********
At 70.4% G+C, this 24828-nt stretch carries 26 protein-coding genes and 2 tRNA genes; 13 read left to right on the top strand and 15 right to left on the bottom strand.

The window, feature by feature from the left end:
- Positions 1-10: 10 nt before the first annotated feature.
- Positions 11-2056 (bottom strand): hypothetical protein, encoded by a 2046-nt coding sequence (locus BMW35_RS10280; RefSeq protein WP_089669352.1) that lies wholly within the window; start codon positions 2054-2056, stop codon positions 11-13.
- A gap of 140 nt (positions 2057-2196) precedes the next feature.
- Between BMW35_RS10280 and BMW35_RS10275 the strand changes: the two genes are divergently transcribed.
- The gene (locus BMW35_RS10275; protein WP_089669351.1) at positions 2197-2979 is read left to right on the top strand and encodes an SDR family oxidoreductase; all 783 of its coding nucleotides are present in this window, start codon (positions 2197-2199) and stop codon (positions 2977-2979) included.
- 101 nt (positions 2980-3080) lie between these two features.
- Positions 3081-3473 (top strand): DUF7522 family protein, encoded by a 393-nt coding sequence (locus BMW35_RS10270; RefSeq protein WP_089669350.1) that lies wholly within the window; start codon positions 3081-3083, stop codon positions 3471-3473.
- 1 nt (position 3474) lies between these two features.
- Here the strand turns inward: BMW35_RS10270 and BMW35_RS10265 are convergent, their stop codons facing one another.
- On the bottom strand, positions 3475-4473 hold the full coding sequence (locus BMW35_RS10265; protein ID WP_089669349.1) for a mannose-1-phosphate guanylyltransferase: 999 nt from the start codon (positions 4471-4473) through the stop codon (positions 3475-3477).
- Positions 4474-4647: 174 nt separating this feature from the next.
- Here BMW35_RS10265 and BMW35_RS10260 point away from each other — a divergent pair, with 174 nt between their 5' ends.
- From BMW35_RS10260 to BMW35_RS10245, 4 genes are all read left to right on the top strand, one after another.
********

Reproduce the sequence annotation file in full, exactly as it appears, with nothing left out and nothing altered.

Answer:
At 70.4% G+C, this 24828-nt stretch carries 26 protein-coding genes and 2 tRNA genes; 13 read left to right on the top strand and 15 right to left on the bottom strand.

The window, feature by feature from the left end:
- Positions 1-10: 10 nt before the first annotated feature.
- Positions 11-2056 (bottom strand): hypothetical protein, encoded by a 2046-nt coding sequence (locus BMW35_RS10280; RefSeq protein WP_089669352.1) that lies wholly within the window; start codon positions 2054-2056, stop codon positions 11-13.
- A gap of 140 nt (positions 2057-2196) precedes the next feature.
- Between BMW35_RS10280 and BMW35_RS10275 the strand changes: the two genes are divergently transcribed.
- The gene (locus BMW35_RS10275; protein WP_089669351.1) at positions 2197-2979 is read left to right on the top strand and encodes an SDR family oxidoreductase; all 783 of its coding nucleotides are present in this window, start codon (positions 2197-2199) and stop codon (positions 2977-2979) included.
- 101 nt (positions 2980-3080) lie between these two features.
- Positions 3081-3473 (top strand): DUF7522 family protein, encoded by a 393-nt coding sequence (locus BMW35_RS10270; RefSeq protein WP_089669350.1) that lies wholly within the window; start codon positions 3081-3083, stop codon positions 3471-3473.
- 1 nt (position 3474) lies between these two features.
- Here the strand turns inward: BMW35_RS10270 and BMW35_RS10265 are convergent, their stop codons facing one another.
- On the bottom strand, positions 3475-4473 hold the full coding sequence (locus BMW35_RS10265; protein ID WP_089669349.1) for a mannose-1-phosphate guanylyltransferase: 999 nt from the start codon (positions 4471-4473) through the stop codon (positions 3475-3477).
- Positions 4474-4647: 174 nt separating this feature from the next.
- Here BMW35_RS10265 and BMW35_RS10260 point away from each other — a divergent pair, with 174 nt between their 5' ends.
- From BMW35_RS10260 to BMW35_RS10245, 4 genes are all read left to right on the top strand, one after another.